And Africa? If there is a lack of bread and raw materials, people there die of hunger, other wars break out, and yet another migratory bomb is set off.
“Certainly. The military dimension brings the threat of food shortages more so than in the past.”
In an interview with the Argentine newspaper La Nación, Bergoglio replied to those who accused him of never having condemned Vladimir Putin: “A pope never appoints a head of state.”
«Francis is right. Pius XI and Pius XII condemned Nazism and Communism, but never directly named Adolf Hitler and Joseph Stalin. However, the pope has explicitly condemned the aggression suffered by the Ukrainian people, and no one is unaware of the author of the aggression. And he kissed the Ukrainian flag, it seems to me, not the Russian one….”
Also, if the goal is to reach a negotiation, it does not help to call the Russian president a “pig,” as Luigi Di Maio has done. Isn’t that so?
“Outbursts such as that of minister Di Maio are improper for a politician and show a certain immaturity. To call Putin a criminal, or a madman, means believing that the invasion of Ukraine is the fruit of a mental disorder.”
“Putin’s war is a rational choice that must be framed in a vast geophilosophy of history. Putin’s plan is not only that of conquering the Donbas or southern Ukraine, but of opposing the West, which he considers intrinsically corrupt according to his post-Stalinist vision of the ‘Third Rome.’ One would have to read Aleksandr Dugin and Ivan Ilyn to understand this.”
Was it right to have the 13th station of the Via Crucis on Good Friday feature a Russian woman and a Ukrainian woman?
“I didn’t see anything scandalous there. Besides, the station took place in silence. Not one inappropriate word was uttered.”
In the East, not everyone in the Catholic Church has shown appreciation. Here in the West, is there unanimous consensus around Francis’s conduct?
“There are certainly fault lines, which however also arise from a difficulty in understanding the pontiff’s actions. There are also attempts at exploitation.”
What do you think, for example, of the fact that the Ukrainian ambassador to the Holy See tried to hang his hat on the pope’s forgoing the meeting with Kirill?
“Andrii Yurash, the new ambassador of Ukraine to the Holy See, of the Orthodox faith, is a university professor and an expert in relations between state and Church who carries out his mission very well, advancing, as is obvious, the interests of his country. The pope and Vatican diplomacy should have a universal and transcendent vision of the political events of our time.”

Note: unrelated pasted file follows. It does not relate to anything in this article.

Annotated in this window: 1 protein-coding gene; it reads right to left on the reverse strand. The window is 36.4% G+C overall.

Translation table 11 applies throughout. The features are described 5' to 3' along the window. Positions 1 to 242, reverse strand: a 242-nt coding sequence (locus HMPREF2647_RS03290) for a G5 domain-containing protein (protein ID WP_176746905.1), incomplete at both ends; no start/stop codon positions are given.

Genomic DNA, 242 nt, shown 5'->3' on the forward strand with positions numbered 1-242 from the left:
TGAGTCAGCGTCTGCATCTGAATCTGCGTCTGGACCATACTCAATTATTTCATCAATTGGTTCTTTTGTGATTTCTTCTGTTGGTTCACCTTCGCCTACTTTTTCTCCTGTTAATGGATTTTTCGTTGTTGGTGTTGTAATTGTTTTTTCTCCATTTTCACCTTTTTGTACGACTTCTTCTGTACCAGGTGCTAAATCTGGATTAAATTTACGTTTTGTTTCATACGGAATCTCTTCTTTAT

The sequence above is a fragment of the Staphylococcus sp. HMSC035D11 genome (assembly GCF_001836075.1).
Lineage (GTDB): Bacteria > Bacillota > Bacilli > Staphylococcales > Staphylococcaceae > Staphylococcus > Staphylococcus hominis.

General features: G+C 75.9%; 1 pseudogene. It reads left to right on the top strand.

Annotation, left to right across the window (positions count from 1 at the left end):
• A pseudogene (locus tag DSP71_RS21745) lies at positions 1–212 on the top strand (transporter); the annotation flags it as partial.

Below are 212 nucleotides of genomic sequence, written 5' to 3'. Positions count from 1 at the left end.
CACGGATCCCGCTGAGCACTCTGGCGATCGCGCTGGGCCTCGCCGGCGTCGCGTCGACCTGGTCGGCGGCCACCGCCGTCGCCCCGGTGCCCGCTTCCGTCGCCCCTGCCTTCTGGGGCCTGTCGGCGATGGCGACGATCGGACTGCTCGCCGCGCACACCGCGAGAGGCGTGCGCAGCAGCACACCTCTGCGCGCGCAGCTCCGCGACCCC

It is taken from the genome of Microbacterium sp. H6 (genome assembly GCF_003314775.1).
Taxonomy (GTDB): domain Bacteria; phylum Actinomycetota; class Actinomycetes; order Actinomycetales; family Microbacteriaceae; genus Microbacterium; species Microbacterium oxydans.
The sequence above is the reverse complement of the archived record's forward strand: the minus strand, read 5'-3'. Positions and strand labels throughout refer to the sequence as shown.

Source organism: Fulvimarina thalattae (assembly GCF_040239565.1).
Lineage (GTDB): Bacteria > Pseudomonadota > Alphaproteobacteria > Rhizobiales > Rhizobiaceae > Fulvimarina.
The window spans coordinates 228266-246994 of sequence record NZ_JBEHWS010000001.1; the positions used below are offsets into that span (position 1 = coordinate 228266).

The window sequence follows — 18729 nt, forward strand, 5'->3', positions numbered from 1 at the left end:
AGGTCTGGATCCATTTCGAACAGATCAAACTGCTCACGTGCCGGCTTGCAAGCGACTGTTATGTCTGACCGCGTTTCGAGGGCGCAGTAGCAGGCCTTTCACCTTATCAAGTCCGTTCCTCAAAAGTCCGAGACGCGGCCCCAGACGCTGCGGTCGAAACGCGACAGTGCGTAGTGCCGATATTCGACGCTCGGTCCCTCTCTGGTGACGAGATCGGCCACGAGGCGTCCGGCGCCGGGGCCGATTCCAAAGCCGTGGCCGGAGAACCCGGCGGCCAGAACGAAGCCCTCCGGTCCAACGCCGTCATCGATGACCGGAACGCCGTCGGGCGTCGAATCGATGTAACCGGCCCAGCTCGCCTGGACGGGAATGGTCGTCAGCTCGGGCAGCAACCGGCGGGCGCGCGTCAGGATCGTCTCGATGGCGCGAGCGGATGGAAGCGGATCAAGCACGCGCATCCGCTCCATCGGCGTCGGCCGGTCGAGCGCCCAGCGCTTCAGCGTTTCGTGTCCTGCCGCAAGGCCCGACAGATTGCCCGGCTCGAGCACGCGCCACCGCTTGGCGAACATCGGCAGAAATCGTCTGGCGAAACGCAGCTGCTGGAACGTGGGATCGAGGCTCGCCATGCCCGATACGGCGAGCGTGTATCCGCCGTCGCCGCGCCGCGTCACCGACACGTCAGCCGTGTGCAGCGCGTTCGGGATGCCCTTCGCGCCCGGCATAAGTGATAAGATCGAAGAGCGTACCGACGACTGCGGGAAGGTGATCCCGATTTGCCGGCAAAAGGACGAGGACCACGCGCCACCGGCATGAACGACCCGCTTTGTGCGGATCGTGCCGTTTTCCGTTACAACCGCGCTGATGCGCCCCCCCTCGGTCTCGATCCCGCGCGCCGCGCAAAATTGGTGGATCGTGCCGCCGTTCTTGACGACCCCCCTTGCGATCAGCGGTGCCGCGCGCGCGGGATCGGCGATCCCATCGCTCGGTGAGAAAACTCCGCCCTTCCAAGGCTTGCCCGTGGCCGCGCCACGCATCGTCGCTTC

Here instead we get down to basics: are there territorial and political concessions to Putin that it would be morally legitimate for the Holy See to endorse?
“I don’t think it is up to the Holy See to go into these details. What the Church has the duty to recall are the criteria of justice and charity that should be the foundation of relations between men and women in peace and in war. Today the laws of civil coexistence, both in peace and in war, are being violated. How can anyone wonder at the massacre of the Ukrainian population after endorsing the systematic massacre of that state murder which is abortion?
There have been other very serious international crises in which the papacy has made a decisive contribution to defusing dangerous escalations: one need only think of Cuba’s missiles. Is Francis called to a similar undertaking?
“Benedict XV worked intensely on the diplomatic level to put an end to World War I, which he called as a ‘useless massacre.’ Unfortunately without success. It is right that the Church should try to offer her contribution to peace through diplomatic channels. But even more important is that, through its magisterium, it should spell out the conditions for building a true peace.”
Which can also pass through the consecration of Russia and Ukraine to the Immaculate Heart of Mary?
“I recall that Our Lady asked in Fatima for the consecration of Russia to her Immaculate Heart. This consecration, for over a century, was ignored.”
“Francis seemed the pope least suited to carry out this action, in part because he did not do so when he went to Fatima on May 12 and 13 of 2017, but on March 25 he unexpectedly granted the request of the Fatima message.”
What is the significance of this gesture?
“It is of great historical import and confirms that the hour of the fulfillment of the Fatima prophecy is drawing near.”
“On account of humanity’s impenitence, Our Lady announced at Fatima that ‘various nations will be annihilated’: a terrible prediction, albeit a conditional one, because conversion could avert this punishment. But what is not conditional, and is irreversible, is the promise of Mary.”
“The final triumph of the Immaculate Heart. This promise must fill the heart of every Catholic with hope.”